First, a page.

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Kate's Success Story

Kate's Success Story

There are a multitude of reasons why a person chooses to attend a particular university. Reasons to attend OU's School of Engineering and Computer Science are as numerous as the students themselves. Each month the SECS will feature a new "Student Success" story on our homepage. Be sure to check back often to see the new featured student or alumni and read why they chose SECS.

Kate's Success Story
Kate LaBelle, CSE '12, at her graduation from Oakland University in April 2012. 

What is your background?
My name is Kate. I grew up in Eastpointe, MI, and attended Lakeview High School. I have two younger sisters, both of whom are attending Oakland University as well. I've worked at Oakland as a teaching assistant, a research assistant, and I've done a research internship last summer. I'm a member of ACM and ACM-W, and I currently work as a research assistant under Dr. Hanna.

What were the circumstances surrounding the moment when you realized you wanted to go into your chosen field of study? 
At first, I didn't even consider Computer Science as a major. When I graduated from high school, I was tossing around an English or a Mathematics major. My first year at Oakland was undecided, so I just took general education classes until I could decide for my sophomore year. I took an introductory programming class that taught me Visual Basic online, and I could tell that this was exactly what I wanted to be doing for the rest of my life. I always loved crunching through numbers and formulas, but not necessarily analyzing data (which is what a Math major would have been). Majoring in Computer Science would allow me to do just that.


Did you always think that you had what it takes to go into this line of work?
Oh, never. Part of me still can't believe I have a degree in this. I majored in it simply because it was fun, and I couldn't think of anything else I'd rather be doing with my life. I knew this was the general direction I wanted to work in. It wasn't until I started learning some of the higher-level concepts of computers that I really developed a passion for it.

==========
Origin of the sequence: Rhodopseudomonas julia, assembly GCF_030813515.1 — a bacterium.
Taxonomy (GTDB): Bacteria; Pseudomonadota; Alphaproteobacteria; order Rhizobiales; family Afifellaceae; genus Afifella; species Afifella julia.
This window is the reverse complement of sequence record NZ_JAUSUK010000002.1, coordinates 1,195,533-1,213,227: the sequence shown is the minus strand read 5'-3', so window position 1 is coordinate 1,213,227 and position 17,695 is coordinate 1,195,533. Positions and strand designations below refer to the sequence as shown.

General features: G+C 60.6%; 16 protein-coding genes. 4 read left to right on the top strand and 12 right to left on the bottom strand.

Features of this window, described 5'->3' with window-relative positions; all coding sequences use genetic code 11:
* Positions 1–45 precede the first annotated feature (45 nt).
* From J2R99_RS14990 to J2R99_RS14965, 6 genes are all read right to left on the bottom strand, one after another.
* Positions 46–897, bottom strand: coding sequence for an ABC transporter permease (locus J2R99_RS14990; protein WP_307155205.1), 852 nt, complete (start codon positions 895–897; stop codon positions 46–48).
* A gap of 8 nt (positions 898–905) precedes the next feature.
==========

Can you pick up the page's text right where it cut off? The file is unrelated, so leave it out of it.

What is so exciting about your major?
I love Computer Science because I'm always learning. There's always something new about the field that you never would have thought was possible. Moreover, there are endless job opportunities with it. I can go into IT, software programming, testing, and even some engineering fields. There are a TON of jobs available in this field. The best part, though, is the fact that you always have to be on your toes. You can't keep doing the same task over and over again or you'll fall behind. You always have to be aware of what tools are available to you. For me, I just loved the idea of having to come back to college and take a class or two to brush up on my skills.

What attracted you to Oakland University?
I felt like I could make a difference here, as sappy as that sounds. I almost went to the University of Michigan, but I didn't like the idea that I would just be another number. I wanted to go somewhere that was small enough to get to know people, especially my professors, but big enough to offer awesome opportunities. Oakland is just that. Once I started, I realized that my professors actually recognized me and wanted to get me involved in the department. I loved the fact that the professors were so involved.

Describe some of your favorite teachers at OU.
The teachers I'm closest to are probably Jerry Marsh and Darrin Hanna. I worked as Jerry's TA for about a year or so, and I'm currently doing research under Dr. Hanna. Jerry is awesome simply because he's really involved with the students. He teaches online classes, but he always knows who the students are. My first class (the Visual Basic one) that helped me decide to go into computers was taught by him. I've taken two other classes under him after that, just because I really liked the way he teaches. He empowers the students to learn how to learn. Moreover, undergraduate teaching assistants are very rare, and he really went out of his way to allow me to have that position. I'm still good friends with him.